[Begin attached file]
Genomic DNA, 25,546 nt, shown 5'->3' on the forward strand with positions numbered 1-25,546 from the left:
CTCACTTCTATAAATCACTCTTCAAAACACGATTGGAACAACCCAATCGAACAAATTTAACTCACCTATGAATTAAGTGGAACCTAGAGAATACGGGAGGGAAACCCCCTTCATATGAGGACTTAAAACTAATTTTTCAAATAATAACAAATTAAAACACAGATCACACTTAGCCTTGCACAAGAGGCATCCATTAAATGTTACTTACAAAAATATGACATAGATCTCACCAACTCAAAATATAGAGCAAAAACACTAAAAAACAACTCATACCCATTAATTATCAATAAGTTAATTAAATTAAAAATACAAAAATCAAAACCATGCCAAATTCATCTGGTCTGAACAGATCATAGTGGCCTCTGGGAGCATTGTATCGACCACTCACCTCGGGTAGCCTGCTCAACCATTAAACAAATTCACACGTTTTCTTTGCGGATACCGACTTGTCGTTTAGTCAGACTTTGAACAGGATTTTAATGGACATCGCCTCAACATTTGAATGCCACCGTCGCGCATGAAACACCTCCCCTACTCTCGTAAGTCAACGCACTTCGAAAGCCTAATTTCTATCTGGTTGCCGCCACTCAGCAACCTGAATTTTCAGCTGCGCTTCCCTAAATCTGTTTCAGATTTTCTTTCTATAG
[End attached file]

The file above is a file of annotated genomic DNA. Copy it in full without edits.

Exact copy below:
Genomic DNA, 25,546 nt, shown 5'->3' on the forward strand with positions numbered 1-25,546 from the left:
CTCACTTCTATAAATCACTCTTCAAAACACGATTGGAACAACCCAATCGAACAAATTTAACTCACCTATGAATTAAGTGGAACCTAGAGAATACGGGAGGGAAACCCCCTTCATATGAGGACTTAAAACTAATTTTTCAAATAATAACAAATTAAAACACAGATCACACTTAGCCTTGCACAAGAGGCATCCATTAAATGTTACTTACAAAAATATGACATAGATCTCACCAACTCAAAATATAGAGCAAAAACACTAAAAAACAACTCATACCCATTAATTATCAATAAGTTAATTAAATTAAAAATACAAAAATCAAAACCATGCCAAATTCATCTGGTCTGAACAGATCATAGTGGCCTCTGGGAGCATTGTATCGACCACTCACCTCGGGTAGCCTGCTCAACCATTAAACAAATTCACACGTTTTCTTTGCGGATACCGACTTGTCGTTTAGTCAGACTTTGAACAGGATTTTAATGGACATCGCCTCAACATTTGAATGCCACCGTCGCGCATGAAACACCTCCCCTACTCTCGTAAGTCAACGCACTTCGAAAGCCTAATTTCTATCTGGTTGCCGCCACTCAGCAACCTGAATTTTCAGCTGCGCTTCCCTAAATCTGTTTCAGATTTTCTTTCTATAG